Gather your supplies
- Recycled hardwood sleepers (2)
- Recycled bricks
- Bricktor reinforcing mesh
- Plants, including groundcovers and epiphytes, such as baby’s tears, pratia, bromeliad and tillandsia
You'll also need
- Round-end shovel
- Spirit level
- Quick-set concrete
- Bagged crusher dust
- Set out paint
- Brickie’s sand
- General-purpose cement
- Spade bit
- Clear silicone
- Caulking gun
Clear the garden bed of any weeds or debris.
Using shovel, dig hole for the first sleeper 400mm deep. Dig second hole 350mm away, and 300mm deeper.
Sit sleepers in holes and use spirit level to make plumb. Set in position with quick-set concrete.
Put down crusher dust around sleepers and roughly level to create a bed 40mm thick.
Lay bricks around sleepers in an aesthetic way, leaving random gaps for groundcover plants.
Use set out paint to mark a straight line for garden bed edging and dig a narrow, shallow trench along this line.
Blend sand and cement in wheelbarrow in a ratio of 4:1. Add water and mix to make a reasonably stiff mortar. Use trowel to
lay a bit of mortar in trench, then push in mesh, and add more mortar. Lay bricks in mortar so they’re level, following edging line.
Drill holes in side of sleepers at downward angle with spade bit.
Move bromeliads from pots to holes, using some of their potting mix.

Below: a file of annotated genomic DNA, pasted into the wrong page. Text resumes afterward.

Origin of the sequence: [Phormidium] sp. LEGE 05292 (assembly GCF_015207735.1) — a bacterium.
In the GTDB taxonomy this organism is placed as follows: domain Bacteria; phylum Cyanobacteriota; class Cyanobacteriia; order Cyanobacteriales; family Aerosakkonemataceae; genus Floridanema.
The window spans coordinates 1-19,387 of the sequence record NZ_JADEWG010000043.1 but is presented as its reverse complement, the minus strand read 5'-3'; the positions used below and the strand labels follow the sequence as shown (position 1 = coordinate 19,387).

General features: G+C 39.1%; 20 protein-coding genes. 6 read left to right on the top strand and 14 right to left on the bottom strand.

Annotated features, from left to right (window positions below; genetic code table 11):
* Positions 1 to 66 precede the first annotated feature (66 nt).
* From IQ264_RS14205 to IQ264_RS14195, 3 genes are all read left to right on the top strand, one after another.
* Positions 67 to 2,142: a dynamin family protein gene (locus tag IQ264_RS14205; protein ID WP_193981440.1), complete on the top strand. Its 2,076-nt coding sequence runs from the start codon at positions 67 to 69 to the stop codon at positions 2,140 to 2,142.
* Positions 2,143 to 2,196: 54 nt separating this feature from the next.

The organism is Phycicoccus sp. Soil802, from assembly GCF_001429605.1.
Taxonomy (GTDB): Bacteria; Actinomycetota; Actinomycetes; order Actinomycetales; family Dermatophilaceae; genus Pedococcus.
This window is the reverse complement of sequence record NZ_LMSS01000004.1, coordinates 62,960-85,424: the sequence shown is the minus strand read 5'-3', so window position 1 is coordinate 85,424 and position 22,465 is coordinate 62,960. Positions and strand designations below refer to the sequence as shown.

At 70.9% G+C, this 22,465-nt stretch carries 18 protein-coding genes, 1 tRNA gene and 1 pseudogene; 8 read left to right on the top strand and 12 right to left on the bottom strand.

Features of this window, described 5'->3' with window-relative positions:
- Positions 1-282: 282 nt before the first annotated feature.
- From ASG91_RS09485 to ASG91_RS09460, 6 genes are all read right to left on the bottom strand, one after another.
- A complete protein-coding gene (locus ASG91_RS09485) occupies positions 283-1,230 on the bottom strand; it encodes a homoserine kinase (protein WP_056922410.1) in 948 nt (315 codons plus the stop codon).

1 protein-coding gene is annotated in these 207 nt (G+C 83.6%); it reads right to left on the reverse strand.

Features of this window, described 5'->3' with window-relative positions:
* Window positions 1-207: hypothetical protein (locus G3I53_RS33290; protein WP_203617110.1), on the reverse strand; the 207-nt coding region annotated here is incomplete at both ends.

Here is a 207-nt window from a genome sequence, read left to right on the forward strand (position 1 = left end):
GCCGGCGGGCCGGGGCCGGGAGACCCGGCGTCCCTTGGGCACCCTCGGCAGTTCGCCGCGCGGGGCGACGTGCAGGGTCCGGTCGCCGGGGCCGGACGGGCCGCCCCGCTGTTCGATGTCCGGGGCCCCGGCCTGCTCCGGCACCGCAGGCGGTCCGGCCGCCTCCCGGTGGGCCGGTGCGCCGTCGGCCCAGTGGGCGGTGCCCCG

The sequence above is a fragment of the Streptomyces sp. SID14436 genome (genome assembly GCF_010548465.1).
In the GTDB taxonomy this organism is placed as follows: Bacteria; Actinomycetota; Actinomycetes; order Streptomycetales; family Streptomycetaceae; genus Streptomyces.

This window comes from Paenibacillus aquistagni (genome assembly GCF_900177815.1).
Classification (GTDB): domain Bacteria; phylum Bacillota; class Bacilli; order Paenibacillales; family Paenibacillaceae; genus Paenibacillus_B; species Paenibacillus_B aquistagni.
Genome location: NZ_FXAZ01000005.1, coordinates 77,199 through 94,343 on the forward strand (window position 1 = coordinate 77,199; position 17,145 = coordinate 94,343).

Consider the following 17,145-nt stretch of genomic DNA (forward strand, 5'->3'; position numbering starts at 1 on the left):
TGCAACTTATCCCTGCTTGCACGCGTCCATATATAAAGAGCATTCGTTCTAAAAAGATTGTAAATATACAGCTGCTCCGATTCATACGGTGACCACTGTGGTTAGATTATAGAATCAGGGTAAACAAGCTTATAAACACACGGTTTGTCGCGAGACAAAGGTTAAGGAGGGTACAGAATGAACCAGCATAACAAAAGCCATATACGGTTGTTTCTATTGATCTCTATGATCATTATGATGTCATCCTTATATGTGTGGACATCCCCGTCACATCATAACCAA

Apply silicone to tillandsia roots and attach to crevices in sleepers.
Fill gaps in bricks around sleepers with soil you’ve already dug up and plant groundcovers like pratia and baby’s tears.
Put in plants around sleeper sculptures and in the garden bed, such as walking iris, Blechnum ‘Silver Lady’, bird’s nest fern, philodendron and homalomena.
Water plants in the ground and on sleepers.
Colour for a shady area
Ferns love a shady spot but don’t offer much in the way of colour. Bromeliads are vibrant shade-lovers, but the walking iris is a dazzler. It gets its name from the fact that over the years it will ‘walk’ across your garden. When it produces its brilliantly hued, iris-like flowers on long stems, the weight of the flower bends the stem to the ground and plantlets at the tip of the flower stalk take root. It can also self-seed, giving the impression it is ‘walking’ across your garden.
Offset your sleeper pillars so they are distant from your fence. You immediately add volume and air, which allows your vegetation to breathe. Over time, bromeliads will produce pups and the irises will spread, with both creating a lushness you can partly control by planting pups elsewhere – or you can leave them exactly where they are...